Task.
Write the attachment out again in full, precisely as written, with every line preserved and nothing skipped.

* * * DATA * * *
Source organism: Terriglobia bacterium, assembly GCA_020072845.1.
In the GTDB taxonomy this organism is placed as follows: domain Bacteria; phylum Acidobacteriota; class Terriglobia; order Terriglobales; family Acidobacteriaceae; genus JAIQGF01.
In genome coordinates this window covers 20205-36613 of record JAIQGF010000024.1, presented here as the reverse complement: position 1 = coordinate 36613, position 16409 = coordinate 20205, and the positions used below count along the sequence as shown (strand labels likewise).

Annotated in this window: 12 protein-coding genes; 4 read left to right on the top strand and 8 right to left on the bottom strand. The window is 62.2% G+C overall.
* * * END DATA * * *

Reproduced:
Source organism: Terriglobia bacterium, assembly GCA_020072845.1.
In the GTDB taxonomy this organism is placed as follows: domain Bacteria; phylum Acidobacteriota; class Terriglobia; order Terriglobales; family Acidobacteriaceae; genus JAIQGF01.
In genome coordinates this window covers 20205-36613 of record JAIQGF010000024.1, presented here as the reverse complement: position 1 = coordinate 36613, position 16409 = coordinate 20205, and the positions used below count along the sequence as shown (strand labels likewise).

Annotated in this window: 12 protein-coding genes; 4 read left to right on the top strand and 8 right to left on the bottom strand. The window is 62.2% G+C overall.